Family support is essential, because loved ones provide emotional encouragement as well as practical support. As a parent, you can be there to listen without judgment, to participate in therapy and related activities, to encourage your child to continue with treatment even when it gets difficult, and to provide things like transportation and a place to live.

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Support and Therapy for the Parents

As long as your adult child is in a treatment facility following his overdose, he will be getting around-the-clock, professional, caring support. But what about you? Surviving the overdose of a child is a big deal. It raises all kinds of emotions, fears, and challenges. You too can benefit from therapy and support. Consider starting sessions with a therapist and joining in any family sessions with your son or daughter to learn how to talk through the difficult emotions the incident has stirred up and how to cope in healthy ways.

You can also benefit from support, not just from family and friends, but also from people who have had a similar experience, like Rhonda, whose daughter, Jess, overdosed before she even realized she used drugs:

“It was such a shock to get the call that Jess was in the hospital. I needed some time to fully realize what I was being told, that she had overdosed on heroin that was probably laced with fentanyl. I had no idea she used drugs. It was devastating and I was terrified, but finally relieved that she was saved in time. After we got her into care in a great facility I found that I couldn’t relax. I kept having nightmares about Jess dying, and my anxiety was getting out of control. My sister pushed me to join a support group through the facility where Jess is being treated, and I’m so glad I did it. Talking to other moms and dads too who had gone through this, gave me a lot of relief. I won’t stop worrying and fearing for Jess, but sharing my experience and feelings has been a big help.”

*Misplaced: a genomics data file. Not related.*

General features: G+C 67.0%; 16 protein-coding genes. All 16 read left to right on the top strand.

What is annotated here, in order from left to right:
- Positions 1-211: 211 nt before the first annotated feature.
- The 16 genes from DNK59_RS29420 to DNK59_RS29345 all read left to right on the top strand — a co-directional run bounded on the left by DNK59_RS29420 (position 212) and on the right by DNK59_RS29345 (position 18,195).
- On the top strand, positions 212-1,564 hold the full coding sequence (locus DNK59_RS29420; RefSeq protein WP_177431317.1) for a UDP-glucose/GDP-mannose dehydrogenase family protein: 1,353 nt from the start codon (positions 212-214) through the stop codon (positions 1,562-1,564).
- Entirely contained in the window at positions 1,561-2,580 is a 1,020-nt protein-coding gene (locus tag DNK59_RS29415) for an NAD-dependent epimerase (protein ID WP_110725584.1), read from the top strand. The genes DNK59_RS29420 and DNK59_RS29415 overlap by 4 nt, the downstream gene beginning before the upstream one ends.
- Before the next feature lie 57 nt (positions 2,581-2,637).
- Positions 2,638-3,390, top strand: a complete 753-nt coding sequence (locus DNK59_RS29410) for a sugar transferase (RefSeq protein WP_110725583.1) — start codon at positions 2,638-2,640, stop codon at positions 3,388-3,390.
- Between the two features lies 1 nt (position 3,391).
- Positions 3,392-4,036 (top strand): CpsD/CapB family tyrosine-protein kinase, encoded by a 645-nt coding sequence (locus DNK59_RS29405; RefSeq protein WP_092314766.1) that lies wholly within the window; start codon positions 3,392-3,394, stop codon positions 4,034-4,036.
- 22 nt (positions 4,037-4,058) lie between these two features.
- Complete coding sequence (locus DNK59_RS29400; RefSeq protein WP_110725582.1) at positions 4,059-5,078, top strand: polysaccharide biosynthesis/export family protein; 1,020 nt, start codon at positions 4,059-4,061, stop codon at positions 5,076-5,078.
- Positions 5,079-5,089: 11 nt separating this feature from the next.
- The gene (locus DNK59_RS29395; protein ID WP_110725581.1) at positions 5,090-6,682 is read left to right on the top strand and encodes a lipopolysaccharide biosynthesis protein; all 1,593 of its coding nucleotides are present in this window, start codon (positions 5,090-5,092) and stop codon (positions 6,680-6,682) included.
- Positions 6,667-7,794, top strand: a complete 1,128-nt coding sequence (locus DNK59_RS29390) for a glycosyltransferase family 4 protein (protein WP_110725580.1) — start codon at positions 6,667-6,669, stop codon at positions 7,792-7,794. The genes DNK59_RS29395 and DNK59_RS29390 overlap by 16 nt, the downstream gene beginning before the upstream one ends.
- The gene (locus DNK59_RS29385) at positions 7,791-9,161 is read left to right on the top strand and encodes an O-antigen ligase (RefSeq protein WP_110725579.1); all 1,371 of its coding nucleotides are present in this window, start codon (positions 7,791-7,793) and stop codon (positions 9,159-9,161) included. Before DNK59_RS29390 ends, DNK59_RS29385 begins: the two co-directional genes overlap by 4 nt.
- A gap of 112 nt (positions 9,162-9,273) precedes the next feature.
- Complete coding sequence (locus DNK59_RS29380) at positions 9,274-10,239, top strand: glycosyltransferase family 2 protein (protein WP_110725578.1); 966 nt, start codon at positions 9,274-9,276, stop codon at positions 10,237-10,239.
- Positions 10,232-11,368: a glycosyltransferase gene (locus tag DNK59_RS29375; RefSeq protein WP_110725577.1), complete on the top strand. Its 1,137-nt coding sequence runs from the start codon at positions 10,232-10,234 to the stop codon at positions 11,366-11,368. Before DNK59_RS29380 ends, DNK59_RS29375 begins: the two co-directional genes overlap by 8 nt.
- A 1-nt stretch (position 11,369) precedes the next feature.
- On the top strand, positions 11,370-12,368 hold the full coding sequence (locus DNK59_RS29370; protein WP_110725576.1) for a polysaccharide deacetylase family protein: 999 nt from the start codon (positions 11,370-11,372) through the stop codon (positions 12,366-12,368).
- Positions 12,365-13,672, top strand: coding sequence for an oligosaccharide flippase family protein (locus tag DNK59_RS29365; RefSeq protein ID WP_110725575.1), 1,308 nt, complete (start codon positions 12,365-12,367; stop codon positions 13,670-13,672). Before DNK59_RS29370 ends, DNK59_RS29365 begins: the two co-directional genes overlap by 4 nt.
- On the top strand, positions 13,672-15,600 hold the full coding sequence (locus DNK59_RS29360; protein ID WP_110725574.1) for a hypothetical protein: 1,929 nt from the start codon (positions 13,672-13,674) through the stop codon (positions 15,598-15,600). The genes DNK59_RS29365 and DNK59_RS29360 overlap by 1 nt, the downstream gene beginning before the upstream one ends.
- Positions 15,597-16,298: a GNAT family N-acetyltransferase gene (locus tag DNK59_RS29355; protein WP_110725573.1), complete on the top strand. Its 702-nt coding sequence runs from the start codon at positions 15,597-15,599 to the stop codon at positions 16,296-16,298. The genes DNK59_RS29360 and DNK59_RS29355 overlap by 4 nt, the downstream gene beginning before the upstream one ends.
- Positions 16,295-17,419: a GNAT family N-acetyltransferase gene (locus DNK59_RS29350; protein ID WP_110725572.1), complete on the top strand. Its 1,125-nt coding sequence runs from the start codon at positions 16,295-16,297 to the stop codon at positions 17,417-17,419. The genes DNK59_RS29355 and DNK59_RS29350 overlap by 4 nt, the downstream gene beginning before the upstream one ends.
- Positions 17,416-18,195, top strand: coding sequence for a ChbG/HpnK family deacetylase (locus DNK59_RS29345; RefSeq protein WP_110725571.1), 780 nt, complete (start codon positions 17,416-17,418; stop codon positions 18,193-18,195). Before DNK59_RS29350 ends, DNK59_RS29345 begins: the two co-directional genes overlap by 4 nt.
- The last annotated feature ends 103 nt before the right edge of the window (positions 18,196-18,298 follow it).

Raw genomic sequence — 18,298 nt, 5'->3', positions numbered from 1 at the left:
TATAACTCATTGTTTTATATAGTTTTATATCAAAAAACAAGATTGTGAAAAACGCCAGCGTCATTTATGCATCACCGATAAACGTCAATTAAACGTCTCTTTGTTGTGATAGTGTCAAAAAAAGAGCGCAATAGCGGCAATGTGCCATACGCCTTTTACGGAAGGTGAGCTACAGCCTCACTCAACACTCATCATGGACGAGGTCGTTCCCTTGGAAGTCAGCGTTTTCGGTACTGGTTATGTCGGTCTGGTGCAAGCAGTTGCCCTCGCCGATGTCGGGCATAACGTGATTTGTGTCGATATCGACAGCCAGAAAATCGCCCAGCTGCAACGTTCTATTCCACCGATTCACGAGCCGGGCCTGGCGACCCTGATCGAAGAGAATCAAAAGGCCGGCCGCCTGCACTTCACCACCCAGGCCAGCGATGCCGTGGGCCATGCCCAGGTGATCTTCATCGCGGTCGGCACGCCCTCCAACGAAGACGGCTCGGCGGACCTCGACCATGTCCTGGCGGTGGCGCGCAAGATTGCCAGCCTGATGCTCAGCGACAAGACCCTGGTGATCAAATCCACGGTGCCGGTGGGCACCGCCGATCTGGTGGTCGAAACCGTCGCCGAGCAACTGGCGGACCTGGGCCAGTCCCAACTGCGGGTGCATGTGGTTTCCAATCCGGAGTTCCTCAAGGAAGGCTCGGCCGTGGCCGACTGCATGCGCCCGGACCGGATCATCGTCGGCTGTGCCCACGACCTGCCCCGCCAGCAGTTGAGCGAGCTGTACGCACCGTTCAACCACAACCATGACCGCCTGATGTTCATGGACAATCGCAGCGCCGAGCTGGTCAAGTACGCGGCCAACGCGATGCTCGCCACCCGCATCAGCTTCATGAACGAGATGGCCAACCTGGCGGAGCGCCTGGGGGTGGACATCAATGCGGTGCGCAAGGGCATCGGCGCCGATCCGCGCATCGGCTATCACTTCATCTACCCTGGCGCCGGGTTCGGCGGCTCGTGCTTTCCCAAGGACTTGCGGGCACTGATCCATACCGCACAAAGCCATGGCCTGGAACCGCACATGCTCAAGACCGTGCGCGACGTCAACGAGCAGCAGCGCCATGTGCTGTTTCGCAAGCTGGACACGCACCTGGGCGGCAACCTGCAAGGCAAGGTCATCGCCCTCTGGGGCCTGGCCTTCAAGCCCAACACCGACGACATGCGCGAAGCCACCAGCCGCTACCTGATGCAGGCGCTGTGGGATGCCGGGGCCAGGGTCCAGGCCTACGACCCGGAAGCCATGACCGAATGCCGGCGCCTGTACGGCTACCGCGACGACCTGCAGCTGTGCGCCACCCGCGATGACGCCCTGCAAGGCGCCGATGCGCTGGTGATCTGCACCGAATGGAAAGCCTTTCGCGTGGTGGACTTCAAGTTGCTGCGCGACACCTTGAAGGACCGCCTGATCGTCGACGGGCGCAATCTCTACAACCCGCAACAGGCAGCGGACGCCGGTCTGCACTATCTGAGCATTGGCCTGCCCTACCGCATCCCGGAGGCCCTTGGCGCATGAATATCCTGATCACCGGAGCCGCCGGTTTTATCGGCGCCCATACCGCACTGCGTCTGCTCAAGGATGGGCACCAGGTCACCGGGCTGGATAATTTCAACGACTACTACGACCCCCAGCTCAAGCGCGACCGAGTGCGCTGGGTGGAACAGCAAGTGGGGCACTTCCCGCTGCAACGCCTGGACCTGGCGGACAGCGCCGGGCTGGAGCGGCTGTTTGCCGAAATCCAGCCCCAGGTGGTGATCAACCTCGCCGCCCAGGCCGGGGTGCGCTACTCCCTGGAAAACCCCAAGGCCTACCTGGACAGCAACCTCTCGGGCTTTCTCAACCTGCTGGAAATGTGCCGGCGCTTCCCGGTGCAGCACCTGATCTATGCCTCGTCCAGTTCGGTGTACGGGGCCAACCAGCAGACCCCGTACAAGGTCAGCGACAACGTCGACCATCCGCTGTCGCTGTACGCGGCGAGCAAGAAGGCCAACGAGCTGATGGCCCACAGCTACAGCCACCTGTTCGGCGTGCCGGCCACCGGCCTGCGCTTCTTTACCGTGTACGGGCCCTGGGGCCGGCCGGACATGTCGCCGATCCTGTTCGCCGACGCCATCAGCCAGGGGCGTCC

When Your Child Doesn’t Survive an Overdose

Any overdose is terrible, but a parent’s worst nightmare is a fatal overdose. Losing a child is almost unthinkable, and to lose a son or daughter to something so preventable is truly tragic. If your child did not survive an overdose, you need support from loved ones. You may need professional care as well. It’s not a weakness to admit that you are unable to heal or move on or to ask for help.

A therapist can help you work through your feelings in a safe environment. A professional specializing in grief will also guide you as you learn to cope with your loss, providing tools and healthy coping strategies to practice. Consider individual sessions, couple sessions, or even support groups with other parents. Residential therapy can also be beneficial for recovery from complicated grief.

Drug overdose, both fatal and nonfatal, is an unfortunate consequence of the current opioid epidemic in the U.S. Too many parents will be faced with this terrible situation. If you are facing it, know that you are not alone, that there are other parents prepared to offer support and professionals ready to help you and your adult child.

Bridges to Recovery offers comprehensive treatment for people struggling with mental health disorders as well as co-occurring substance use disorders. Contact us to learn more about our renowned Los Angeles programs and how we can help you or your loved one start on the path to lasting wellness.